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Two Simple Frameworks to Get Started With Journalling

In a previous post describing my mental health challenges, I briefly referenced ‘coping mechanisms.’ These are a set of actions that you can develop to help boost your mental health.

My favourite coping mechanism by far is journalling and I now journal way more than just for mental health reasons.

I’ve found it’s an incredible stress reliever but more importantly for me its the best tool I’m aware of for self-discovery. In particular, one of the frameworks outlined below allows me to live an intentional life without regrets in the short or long term future.

Over my journey of self-discovery, I believe I’ve gravitated to journalling because I am on the introverted scale. If you are an introvert and by nature you internalise your thoughts, journalling can be a excellent way for you to get the benefits of externalising your thoughts.

When you first start journalling it can feel weird, I certainly thought so at least.

I don’t journal daily and don’t feel pressure to. I’ve found my best time is at the end of the week to get work out of my head and then focus and live the weekend intentionally.

I used to only journal when things were tough or I was getting stressed but started to do it more frequently after reading Matthew McConaughey’s Green Light book where he says journalling when it’s tough means it’s more negative whereas journalling when things are good means you have more of an open mind to explore thoughts and plan ahead.

So to get started and to break that barrier steal two of my frameworks below. One I developed myself, the other I saw on social media.

First before you dive in, I’d recommend buying a nice book and pen as it can make the experience way nicer. Not essential but adds to the experience. I’m not a fan of the journaling apps as for me we’re on screens so much anytime I can get off screens I take advantage of.

Framework 1: Day Dividers

At the end of each day, break up your day into quarters and score each quarter out of 10 then just give some bullet points about why it was good what you could have done to improve the score.

Why is this good?

  • Means you reflect on the day

  • Your more intentional in your actions the next day

  • Gets you started with some kind of structure and framework to start with journalling

  • Can get you in the rhythm to journal daily

Here’s a rough example of dividers:

  • Q1: 5am – 10am

  • Q2: 10am – 2pm

  • Q3: 2pm – 6pm

  • Q4: 6pm – 9pm

Break these up as you like based on your day. Each section you can rate and just add points from anything like “unproductive meeting, tomorrow I need to avoid what I did today” / “had an unhealthy lunch” / “had an incredible workout, proud of how many sets I did, will aim for four sessions this week” / “I was on my phone too much in the evening, need to leave my phone upstairs tomorrow.”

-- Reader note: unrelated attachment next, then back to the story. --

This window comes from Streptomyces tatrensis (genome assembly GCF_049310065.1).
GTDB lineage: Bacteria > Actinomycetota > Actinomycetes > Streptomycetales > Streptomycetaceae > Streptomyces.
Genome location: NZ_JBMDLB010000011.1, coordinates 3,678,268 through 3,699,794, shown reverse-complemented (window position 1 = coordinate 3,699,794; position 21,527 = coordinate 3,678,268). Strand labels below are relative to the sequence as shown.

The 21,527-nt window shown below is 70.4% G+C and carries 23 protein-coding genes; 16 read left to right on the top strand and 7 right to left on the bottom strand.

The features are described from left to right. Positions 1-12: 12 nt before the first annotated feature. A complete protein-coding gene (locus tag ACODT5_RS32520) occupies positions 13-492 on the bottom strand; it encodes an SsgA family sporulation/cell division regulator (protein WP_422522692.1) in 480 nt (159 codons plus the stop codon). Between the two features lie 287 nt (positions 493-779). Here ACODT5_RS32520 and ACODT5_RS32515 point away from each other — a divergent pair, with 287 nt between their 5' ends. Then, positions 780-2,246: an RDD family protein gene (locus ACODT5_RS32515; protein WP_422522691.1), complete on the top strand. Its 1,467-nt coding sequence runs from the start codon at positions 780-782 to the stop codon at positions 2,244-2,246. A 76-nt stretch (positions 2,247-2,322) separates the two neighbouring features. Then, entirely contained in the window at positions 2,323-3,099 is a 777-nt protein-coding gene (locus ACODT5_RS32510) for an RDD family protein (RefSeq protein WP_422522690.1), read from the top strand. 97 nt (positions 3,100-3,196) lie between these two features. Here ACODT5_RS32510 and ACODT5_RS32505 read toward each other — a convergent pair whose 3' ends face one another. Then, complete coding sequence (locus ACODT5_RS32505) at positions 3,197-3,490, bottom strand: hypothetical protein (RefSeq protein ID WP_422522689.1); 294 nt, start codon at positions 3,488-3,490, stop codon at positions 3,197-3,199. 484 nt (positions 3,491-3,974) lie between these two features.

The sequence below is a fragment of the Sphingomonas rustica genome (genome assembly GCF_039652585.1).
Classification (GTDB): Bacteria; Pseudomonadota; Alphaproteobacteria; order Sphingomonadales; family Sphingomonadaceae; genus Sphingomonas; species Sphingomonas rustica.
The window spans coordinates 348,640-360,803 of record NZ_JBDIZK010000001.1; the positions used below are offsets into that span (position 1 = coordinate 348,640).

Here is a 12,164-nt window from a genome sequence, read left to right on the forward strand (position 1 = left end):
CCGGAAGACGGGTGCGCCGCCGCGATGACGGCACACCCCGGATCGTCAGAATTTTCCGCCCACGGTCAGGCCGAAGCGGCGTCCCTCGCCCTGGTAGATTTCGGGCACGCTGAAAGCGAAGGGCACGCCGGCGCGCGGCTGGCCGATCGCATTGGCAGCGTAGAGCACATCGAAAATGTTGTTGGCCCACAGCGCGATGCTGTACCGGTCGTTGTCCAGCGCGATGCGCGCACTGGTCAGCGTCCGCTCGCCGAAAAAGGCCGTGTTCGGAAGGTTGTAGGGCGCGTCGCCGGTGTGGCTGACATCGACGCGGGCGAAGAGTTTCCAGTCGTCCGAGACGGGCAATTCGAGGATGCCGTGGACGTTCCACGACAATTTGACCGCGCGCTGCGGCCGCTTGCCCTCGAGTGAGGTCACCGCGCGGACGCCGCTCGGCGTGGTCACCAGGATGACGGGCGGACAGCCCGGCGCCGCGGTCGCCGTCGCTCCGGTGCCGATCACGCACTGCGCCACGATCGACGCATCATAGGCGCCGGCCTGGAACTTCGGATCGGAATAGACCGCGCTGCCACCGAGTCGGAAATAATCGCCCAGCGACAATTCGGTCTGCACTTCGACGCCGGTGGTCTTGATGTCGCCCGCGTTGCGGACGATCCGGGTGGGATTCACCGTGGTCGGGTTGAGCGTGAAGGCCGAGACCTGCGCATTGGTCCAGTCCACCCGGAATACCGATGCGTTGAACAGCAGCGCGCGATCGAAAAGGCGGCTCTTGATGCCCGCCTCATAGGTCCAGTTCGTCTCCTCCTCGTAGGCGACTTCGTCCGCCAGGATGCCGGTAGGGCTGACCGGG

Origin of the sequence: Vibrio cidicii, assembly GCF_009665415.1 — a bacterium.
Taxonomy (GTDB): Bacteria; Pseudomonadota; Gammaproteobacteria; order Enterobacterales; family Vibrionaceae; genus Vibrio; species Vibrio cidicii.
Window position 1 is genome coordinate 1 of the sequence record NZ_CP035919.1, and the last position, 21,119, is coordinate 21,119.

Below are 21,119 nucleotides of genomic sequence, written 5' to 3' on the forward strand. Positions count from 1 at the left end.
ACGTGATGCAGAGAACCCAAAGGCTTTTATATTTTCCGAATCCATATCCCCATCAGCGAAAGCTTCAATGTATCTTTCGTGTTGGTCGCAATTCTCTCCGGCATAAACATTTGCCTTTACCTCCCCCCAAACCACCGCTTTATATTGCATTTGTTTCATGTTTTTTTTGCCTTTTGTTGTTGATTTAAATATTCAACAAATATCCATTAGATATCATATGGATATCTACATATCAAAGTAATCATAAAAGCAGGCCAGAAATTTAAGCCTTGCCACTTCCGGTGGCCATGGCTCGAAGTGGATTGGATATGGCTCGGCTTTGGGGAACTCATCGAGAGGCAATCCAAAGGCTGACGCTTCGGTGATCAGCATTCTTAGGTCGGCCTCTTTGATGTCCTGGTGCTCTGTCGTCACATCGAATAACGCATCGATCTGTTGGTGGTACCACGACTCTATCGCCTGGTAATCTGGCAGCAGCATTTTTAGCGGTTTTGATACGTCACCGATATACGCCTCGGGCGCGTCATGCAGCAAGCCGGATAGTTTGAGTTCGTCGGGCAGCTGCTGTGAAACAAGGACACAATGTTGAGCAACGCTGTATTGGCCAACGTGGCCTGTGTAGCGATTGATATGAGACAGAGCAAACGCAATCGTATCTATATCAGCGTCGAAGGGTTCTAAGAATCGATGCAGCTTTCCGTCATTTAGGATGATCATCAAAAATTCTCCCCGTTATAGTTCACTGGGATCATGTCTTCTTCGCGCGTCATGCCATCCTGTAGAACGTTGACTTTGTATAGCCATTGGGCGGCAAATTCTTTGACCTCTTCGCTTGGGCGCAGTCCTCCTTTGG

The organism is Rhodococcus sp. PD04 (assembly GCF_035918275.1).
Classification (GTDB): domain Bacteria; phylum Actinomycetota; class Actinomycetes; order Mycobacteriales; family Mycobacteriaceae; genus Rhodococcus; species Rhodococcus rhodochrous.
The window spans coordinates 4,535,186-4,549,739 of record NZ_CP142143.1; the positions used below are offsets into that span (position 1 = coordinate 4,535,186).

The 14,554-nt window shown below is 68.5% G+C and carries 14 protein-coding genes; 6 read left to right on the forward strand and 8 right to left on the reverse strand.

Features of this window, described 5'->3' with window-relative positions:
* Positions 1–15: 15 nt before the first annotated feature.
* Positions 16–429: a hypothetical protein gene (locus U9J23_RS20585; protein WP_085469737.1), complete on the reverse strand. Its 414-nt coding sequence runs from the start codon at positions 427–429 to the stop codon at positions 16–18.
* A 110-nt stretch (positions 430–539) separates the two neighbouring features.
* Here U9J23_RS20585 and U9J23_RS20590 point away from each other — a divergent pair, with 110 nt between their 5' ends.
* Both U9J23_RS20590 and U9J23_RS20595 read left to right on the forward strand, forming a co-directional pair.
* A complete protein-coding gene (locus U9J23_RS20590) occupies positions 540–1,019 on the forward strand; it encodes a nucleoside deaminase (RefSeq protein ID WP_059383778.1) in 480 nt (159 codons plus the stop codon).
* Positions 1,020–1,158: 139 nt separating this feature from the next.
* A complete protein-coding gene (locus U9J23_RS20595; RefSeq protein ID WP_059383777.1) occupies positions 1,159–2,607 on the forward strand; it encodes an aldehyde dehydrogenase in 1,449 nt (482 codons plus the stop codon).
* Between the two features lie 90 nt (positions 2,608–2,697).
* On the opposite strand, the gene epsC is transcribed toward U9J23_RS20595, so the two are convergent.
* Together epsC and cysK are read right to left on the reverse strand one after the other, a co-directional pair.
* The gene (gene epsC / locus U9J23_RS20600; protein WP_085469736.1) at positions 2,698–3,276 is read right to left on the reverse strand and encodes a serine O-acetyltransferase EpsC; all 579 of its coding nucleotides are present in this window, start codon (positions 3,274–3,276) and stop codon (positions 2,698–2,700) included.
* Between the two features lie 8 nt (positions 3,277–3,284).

Framework 2: Sam’s System

I have no fancy name for this, I just developed it myself after the first year of journalling.

Open your journal to two blank pages side by side, divide into quadrants with the following headers:

  • Reflection short term

  • Reflection long term

  • Future short term

  • Future long term

I do this one once a week, typically on a Friday. The four areas cover the full range of reflection and planning in my opinion.

Don’t worry at all if one quadrant is nearly empty. I find depending on me that day one quadrant will be massive and the others pretty small but it’s not until you start you know which one that is.

Reflection short term:

  • Focus on the week just gone (can include week previous too).

  • Just cover how the week went overall; if it was a particularly stressful week this section maybe long

  • If you had a big meeting you may just focus on that, it doesn’t matter whatever you want to drill down into

Reflection long term:

  • This is can go as far back as you want it to go

  • Sometimes here I’d think back to my childhood and reflect how far I’ve come or I may dig into and assess a certain event or job I had in the past

  • This one is an interesting one and something I’d recommend everyone tries, you’ll be surprised what you dig into

  • I’d recommend the first thing that comes to your mind dig into it and assess

Future short term:

  • This is just looking one or two weeks ahead

  • Potentially a busy week next week you can mentally prepare and get any final thoughts out your head so you aren’t dwelling on them over the weekend eg ‘I should do X on Monday’

  • You may have annual leave and family time scheduled in so you can hold yourself accountable to get things done by X day so you are present for family time

Future long term:

  • This is big picture stuff of where you want to go in the future, maybe a new job or exploring a career route

  • Here I find asking yourself questions just as someone on a podcast would ask or a therapist eg why do I want to go down this career route, do I actually enjoy this day-to-day or whats stopping me from doing XYZ

  • I found this quadrant incredibly helpful when I first started journalling to assess my plans for the future and get them out of my head

In conclusion, journalling can be a powerful tool for self-discovery and mental well-being. It provides a space for reflection, helps manage stress, and allows for intentional living. I’ve given you two simple frameworks to get you started or to add to your existing arsenal you may already have. I find journalling can help to gain valuable insights into your daily life, long-term goals, and personal growth. So grab a nice journal and pen, take a break from screens, and embark on a journey of self-discovery through the power of journalling.